1) Zardetto, Prosecco DOC Extra Dry – a sparkling wine which comes from the Eastern end of Italy called Veneto. It has got the same sparkling effect as a champagne but in terms of taste is much more softer, lighter and has lot of fruity notes. It has a little citrus character which is more inclined towards lime. The climate in Veneto tends to be on warmer side so the wines are very mineral and easy to drink.
The wine goes perfectly with Antipasti which should contain a lot of fried food. We were served with Frito Misto which came in both vegetarian and non vegetarian variants. Veg folks had fried Zucchini and Artichokes whereas the non vegetarian version of the same dish consisted of fried Calamari and Shrimps.
Villa Antinori Bianco
2) Villa Antinori Bianco, Tuscany, Italy – A wine which is indigenous to Tuscany and processed at the foothills instead of higher altitudes. Since they are from the lower sides of the hills, the climate tends to get slightly warmer which ripens the grapes resulting in a slightly more acidic character. The wine has a dominance of green fruit flavors like Green Apple, Pears and Lime. It is not very heavy and bulky overall and goes well with Raspberry salad dressing which also imparts a lot of acidity to the food.
This wine was paired with a salad called Insalata Sana which was a brilliant combination of organic greens with Goji Berry tossed with Asparagus, Toasted Almonds, Tomato Confit and Raspberry vinaigrette.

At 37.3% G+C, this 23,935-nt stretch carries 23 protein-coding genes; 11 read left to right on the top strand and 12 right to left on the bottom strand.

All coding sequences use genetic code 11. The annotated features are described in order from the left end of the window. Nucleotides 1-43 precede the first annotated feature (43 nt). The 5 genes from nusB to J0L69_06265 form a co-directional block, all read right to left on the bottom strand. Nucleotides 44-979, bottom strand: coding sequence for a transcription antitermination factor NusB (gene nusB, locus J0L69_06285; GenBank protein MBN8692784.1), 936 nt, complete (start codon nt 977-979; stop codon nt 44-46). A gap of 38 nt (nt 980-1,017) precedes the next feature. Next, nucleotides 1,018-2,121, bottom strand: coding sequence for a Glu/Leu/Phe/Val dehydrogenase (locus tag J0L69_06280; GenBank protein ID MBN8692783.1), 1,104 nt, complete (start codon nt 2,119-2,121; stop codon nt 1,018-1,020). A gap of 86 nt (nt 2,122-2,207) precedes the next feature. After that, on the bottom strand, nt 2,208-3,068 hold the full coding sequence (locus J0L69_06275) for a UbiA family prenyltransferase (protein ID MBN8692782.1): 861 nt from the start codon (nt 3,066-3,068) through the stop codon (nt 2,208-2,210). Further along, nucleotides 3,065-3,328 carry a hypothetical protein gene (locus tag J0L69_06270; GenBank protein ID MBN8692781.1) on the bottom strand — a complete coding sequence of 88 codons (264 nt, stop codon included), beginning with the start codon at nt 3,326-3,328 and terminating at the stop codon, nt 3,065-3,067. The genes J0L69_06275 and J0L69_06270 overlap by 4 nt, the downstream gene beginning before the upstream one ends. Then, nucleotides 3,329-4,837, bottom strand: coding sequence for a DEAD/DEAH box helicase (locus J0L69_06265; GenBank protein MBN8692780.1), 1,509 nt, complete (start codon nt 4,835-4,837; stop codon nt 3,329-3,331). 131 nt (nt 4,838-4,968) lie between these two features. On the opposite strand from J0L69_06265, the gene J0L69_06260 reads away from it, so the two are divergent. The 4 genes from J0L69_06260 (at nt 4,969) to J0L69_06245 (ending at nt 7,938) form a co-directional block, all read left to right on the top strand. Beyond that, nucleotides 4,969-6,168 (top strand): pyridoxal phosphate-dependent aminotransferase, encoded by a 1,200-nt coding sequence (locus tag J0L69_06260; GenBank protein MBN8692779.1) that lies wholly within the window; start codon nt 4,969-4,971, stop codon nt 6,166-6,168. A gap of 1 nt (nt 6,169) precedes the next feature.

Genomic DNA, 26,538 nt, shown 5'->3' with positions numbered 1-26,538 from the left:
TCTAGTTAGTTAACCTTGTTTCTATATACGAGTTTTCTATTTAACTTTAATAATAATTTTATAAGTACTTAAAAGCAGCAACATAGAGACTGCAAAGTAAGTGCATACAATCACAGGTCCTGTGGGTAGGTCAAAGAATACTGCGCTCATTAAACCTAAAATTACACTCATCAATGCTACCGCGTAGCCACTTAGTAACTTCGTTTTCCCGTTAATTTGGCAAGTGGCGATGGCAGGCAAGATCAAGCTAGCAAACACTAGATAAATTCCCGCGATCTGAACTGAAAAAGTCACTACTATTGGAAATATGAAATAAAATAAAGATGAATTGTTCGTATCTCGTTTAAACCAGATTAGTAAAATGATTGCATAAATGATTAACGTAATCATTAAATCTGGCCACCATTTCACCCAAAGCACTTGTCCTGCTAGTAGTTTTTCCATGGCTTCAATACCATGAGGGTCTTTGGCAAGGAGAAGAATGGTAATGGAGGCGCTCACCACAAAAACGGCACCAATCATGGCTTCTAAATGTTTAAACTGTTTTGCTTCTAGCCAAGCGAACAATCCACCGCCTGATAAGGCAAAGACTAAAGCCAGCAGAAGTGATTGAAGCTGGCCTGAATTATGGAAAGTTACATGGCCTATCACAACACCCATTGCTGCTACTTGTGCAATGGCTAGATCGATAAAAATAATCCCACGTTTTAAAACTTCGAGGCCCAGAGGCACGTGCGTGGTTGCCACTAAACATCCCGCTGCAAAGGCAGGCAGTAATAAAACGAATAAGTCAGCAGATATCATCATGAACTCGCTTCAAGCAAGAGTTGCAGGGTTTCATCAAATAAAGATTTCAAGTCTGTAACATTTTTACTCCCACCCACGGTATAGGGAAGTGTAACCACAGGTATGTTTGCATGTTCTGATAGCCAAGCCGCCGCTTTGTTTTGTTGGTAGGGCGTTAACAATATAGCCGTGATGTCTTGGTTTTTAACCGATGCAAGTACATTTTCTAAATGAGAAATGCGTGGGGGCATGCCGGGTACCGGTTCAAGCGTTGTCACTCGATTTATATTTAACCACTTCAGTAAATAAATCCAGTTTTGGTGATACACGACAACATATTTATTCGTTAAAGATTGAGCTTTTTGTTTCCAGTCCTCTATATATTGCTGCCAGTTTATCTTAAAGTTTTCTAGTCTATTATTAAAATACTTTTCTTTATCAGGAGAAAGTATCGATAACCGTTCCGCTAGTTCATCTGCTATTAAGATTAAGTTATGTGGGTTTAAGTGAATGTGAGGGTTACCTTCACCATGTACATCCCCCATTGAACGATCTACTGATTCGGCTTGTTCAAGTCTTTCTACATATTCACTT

3) Ricossa Gavi DOCG, Piemonte, Italy – This is wine from a much cooler part of Italy, which is Piemonte. Vineyards on hill slopes, so a perfect balance of ripeness from the sun exposure and lean mineral acid back up due to cooler nights. This wine is very subdued and restrained if compared to the first one, it needs a few minutes to open up in the glass. It shows a lot of minerality on the nose and the palate, with candied citrus and flintyness. It also shows a bit of bready complexity still holding the bright acid.
The cool climatic conditions of this wine naturally relates well with a preparation that is savored the most during winters – Clear soup. So the chef prepared Acqua Di Promodoro which is clear tomato soup with Asparagus tortellini to pair with this wine.